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Do You Listen to Music While Working? Here's What It Does to Your Brain

“Without music, life would be a mistake”

Music Brain


You’re probably listening to music in your headphones at work right now. Whether you are powering through your to-do list or brainstorming creative ideas, here is how the tunes you are playing affect how your brain works.

The brain’s ability to absorb and make sense of music — what some scientists refer to as organized sound — is highly complex and far more effective than even a computer’s capacity to identify and process it. But questions about how exactly the brain takes in organized sound still remain: Why does it make us feel the way we do?

Everyone likes different types of music: Some people may feel more uplifted when they listen to classical music, while others don’t get the same high when listening to Bach or Beethoven. However, research has shown that despite personal preferences, music, in general, has a synchronized effect on people’s brains.

1. HAPPY/SAD MUSIC AFFECTS HOW WE SEE NEUTRAL FACES:
We can usually pick if a piece of music is particularly happy or sad, but this isn’t just a subjective idea that comes from how it makes us feel. In fact, our brains actually respond differently to happy and sad music.

2. AMBIENT NOISE CAN IMPROVE CREATIVITY
We all like to pump up the tunes when we’re powering through our to-do lists, right? But when it comes to creative work, loud music may not be the best option.
The way this works is that moderate noise levels increase processing difficulty which promotes abstract processing, leading to higher creativity.

3. OUR MUSIC CHOICES CAN PREDICT OUR PERSONALITY

  • Blues fans have high self-esteem, are creative, outgoing, gentle and at ease
  • Jazz fans have high self-esteem, are creative, outgoing and at ease
  • Classical music fans have high self-esteem, are creative, introvert and at ease
  • Rap fans have high self-esteem and are outgoing
  • Opera fans have high self-esteem, are creative and gentle
  • Country and western fans are hardworking and outgoing
  • Reggae fans have high self-esteem, are creative, not hardworking, outgoing, gentle and at ease
  • Dance fans are creative and outgoing but not gentle
  • Indie fans have low self-esteem, are creative, not hard working, and not gentle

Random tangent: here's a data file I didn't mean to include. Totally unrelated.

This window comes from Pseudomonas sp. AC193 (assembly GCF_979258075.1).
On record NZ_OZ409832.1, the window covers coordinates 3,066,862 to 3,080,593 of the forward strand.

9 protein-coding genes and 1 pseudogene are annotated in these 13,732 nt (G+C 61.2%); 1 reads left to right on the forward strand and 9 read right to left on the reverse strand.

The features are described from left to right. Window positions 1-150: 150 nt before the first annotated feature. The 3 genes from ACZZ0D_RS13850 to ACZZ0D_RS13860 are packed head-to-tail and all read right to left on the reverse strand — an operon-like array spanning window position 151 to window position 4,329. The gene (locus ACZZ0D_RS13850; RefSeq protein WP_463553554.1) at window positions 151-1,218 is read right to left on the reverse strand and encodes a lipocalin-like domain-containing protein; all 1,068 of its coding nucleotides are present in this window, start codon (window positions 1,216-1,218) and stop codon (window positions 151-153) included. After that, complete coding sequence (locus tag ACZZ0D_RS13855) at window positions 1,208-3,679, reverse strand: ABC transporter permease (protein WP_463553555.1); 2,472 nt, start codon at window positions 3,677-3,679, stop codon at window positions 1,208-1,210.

• Bollywood fans are creative and outgoing
  • Rock/heavy metal fans have low self-esteem, are creative, not hard-working, not outgoing, gentle, and at ease
  • Chart pop fans have high self-esteem, are hardworking, outgoing and gentle, but are not creative and not at ease
  • Soul fans have high self-esteem, are creative, outgoing, gentle, and at ease


4. MUSIC CAN SIGNIFICANTLY DISTRACT US WHILE DRIVING (CONTRARY TO COMMON BELIEF)
Another study was done on teenagers and young adults focused on how their driving is affected by music.
Drivers were tested while listening to their own choice of music, silence or “safe” music choices provided by the researchers. Of course, their own music was preferred, but it also proved to be more distracting: drivers made more mistakes and drove more aggressively when listening to their own choice of music.
Even more surprising: music provided by the researchers proved to be more beneficial than no music at all. It seems that unfamiliar, or uninteresting, music is best for safe driving.

5. MUSIC TRAINING CAN SIGNIFICANTLY IMPROVE OUR MOTOR AND REASONING SKILLS
We generally assume that learning a musical instrument can be beneficial for kids, but it’s actually useful in more ways than we might expect. One study showed that children who had three years or more musical instrument training performed better than those who didn’t learn an instrument in auditory discrimination abilities and fine motor skills.

6. CLASSICAL MUSIC CAN IMPROVE VISUAL ATTENTION
It’s not just kids that can benefit from musical training or exposure. Stroke patients in one small study showed improved visual attention while listening to classical music.

7. ONE-SIDED PHONE CALLS ARE MORE DISTRACTING THAN NORMAL CONVERSATIONS
Another study focused on noise, rather than music, showed that when it comes to being distracted by the conversations of others, phone calls where we can only hear one side of the conversation are the worst offenders.

8. MUSIC HELPS US EXERCISE
Back to music again, and we can see that just like silence doesn’t help us to be more creative or better drivers, it’s not much use when we’re exercising, either.
Not only can we push through the pain to exercise longer and harder when we listen to music, but it can actually help us to use our energy more efficiently. A 2012 study showed that cyclists who listened to music required 7% less oxygen to do the same work as those who cycled in silence.
So in the same way that exercising makes us happier, it’s not surprising that music adds significantly to our workout success.



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